Aesthetic Treatments

Dermatologists Share How to Keep Your Face Happy and Healthy After Laser Skin Resurfacing

woman taking care of skin after laser skin resurfacing

Whether you hit up Skin Laundry®, went in for Clear + Brilliant®, or took the ablative plunge, how you nurture your skin following a laser skin resurfacing treatment is critical to your recovery and results. When discussing the different types of lasers used in laser skin resurfacing treatments, note that there are numerous options to choose from according to your specific skincare goals. That said, each laser type falls into either one of two categories: ablative and non-ablative.

“The basic difference is that ablative lasers remove the top layer of skin, while non-ablative lasers work by heating up the underlying skin tissue without harming the surface,” explains Hadley King, MD, a board-certified dermatologist based in New York City.

To elaborate further, non-ablative resurfacing treatments trigger collagen production in the deeper layers of skin, which helps improve overall tone, firmness, and texture. Pain, downtime, and results range from mild to moderate. Conversely, as Dr. King mentioned, ablative laser skin resurfacing completely removes the old, top layers of skin, which translates to a more intense experience in terms of discomfort, recovery time, and even risk. (This does make for more dramatic results, though.) “Regardless of which laser you've used, skin will be more sensitive after treatment,” Dr. King adds. With that in mind, let’s dive into what an ideal skincare recovery regimen looks like for mild, moderate, and intense laser skin resurfacing treatments. 

Superficial Laser Skin Resurfacing

This category includes non-ablative lasers, such as Nd:YAG, IPL, and Alexandrite. These are in-and-out treatments that can take as little as 15 minutes to complete. “The idea is that these low-energy procedures allow for [little to] no downtime,” explains Dr. King. “Often, a hyaluronic acid serum is applied afterwards, and the added hydration helps any temporary heat from the laser treatment diminish quickly.”

You may have some light redness, which can easily be concealed by makeup and usually clears up within a few days, adds Adarsh Vijay Mudgil, MD, a double board-certified dermatologist based in New York City. He recommends being hyper-vigilant about avoiding the sun and wearing SPF in the days that follow, and reaching for a physical versus chemical option with an SPF of 30 or more. Elta MD® UV Clear Broad-Spectrum SPF 46 ($35) is Dr. Mudgil’s preferred option.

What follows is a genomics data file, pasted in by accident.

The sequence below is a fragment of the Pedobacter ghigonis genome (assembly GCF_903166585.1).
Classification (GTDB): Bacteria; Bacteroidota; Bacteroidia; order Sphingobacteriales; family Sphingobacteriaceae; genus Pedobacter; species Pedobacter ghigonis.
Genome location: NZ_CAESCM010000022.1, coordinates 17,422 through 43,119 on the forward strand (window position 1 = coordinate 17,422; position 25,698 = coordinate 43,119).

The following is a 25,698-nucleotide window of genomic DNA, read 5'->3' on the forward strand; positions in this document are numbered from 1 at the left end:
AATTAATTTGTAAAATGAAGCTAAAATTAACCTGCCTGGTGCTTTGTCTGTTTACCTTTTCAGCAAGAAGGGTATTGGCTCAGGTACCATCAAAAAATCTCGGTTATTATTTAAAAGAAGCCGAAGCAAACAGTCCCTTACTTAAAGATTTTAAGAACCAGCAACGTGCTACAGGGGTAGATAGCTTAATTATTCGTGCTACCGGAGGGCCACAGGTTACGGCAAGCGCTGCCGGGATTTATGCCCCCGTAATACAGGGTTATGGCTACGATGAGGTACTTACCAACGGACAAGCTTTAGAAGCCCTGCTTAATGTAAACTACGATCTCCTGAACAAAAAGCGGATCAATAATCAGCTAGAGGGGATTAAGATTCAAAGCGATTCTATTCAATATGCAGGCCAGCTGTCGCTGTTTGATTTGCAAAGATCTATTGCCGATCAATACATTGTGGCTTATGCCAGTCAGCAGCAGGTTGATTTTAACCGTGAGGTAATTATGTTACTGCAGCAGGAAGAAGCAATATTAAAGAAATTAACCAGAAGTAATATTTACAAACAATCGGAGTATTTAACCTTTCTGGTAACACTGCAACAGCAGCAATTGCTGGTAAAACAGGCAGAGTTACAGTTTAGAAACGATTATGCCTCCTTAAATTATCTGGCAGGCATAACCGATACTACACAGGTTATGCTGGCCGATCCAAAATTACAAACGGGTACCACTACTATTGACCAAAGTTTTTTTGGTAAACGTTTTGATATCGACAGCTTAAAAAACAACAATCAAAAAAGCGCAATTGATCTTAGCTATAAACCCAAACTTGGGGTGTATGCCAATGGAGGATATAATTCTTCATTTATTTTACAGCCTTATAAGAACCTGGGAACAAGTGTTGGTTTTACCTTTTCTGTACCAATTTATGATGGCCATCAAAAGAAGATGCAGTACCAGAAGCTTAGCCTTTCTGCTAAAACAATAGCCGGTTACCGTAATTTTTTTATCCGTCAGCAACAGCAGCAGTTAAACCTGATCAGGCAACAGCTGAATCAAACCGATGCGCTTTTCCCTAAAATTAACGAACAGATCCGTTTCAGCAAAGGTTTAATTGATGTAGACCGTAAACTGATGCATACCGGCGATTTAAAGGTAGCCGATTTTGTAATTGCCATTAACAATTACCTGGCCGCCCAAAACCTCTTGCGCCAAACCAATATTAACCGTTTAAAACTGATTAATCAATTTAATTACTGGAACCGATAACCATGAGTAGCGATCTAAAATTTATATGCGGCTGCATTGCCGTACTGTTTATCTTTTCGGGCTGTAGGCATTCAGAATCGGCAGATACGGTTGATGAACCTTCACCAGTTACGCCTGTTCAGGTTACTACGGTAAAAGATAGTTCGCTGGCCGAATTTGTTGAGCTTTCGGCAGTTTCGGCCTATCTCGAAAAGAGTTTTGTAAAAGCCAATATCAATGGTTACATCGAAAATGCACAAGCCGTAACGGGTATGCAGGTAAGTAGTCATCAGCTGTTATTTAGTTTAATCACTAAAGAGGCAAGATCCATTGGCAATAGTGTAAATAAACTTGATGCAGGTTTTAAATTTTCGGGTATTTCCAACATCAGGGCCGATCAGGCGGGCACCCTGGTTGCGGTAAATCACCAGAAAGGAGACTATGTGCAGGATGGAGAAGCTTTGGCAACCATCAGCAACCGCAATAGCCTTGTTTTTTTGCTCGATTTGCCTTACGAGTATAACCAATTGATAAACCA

Since there’s potential for skin sensitivity following your mild laser treatment, Dr. King says it’s best to use a gentle cleanser and avoid active ingredients for 24 hours, including retinoids, chemical exfoliants, physical exfoliators, and acidic products, like some vitamin C formulations.

Editor's Note

Retinol shouldn't be used by women who are pregnant, considering getting pregnant, or nursing. Please consult with your doctor before use.

Instead, Dr. King recommends boosting your application of hydrating and gentle antioxidant ingredients. “Your skin is more amenable to the penetration of active ingredients after a laser treatment, so that makes it a great time to use non-irritating, anti-aging ingredients like peptides and non-acidic antioxidants,” she says. She’s fond of Alastin® Regenerating Skin Nectar® ($195), a silicone-based serum that contains peptides. It feels soothing and protective without being too occlusive for most people.

Medium Intensity Laser Skin Resurfacing

This category also includes non-ablative lasers, as well as treatments such as Clear + Brilliant and Fraxel®. Even though a topical numbing agent is used, you may experience some redness, swelling, and sensitivity similar to that of a sunburn immediately following the treatment. Depending on the type of laser and your skin’s reaction, this can last for a few hours. 

Then, there will be a “sandpaper” phase in which your skin toughens and peels. Around the one-week mark, though, recovery will be mostly (if not fully) complete. Because skin has undergone more trauma compared to a mild treatment, a more stringent skincare regimen is recommended.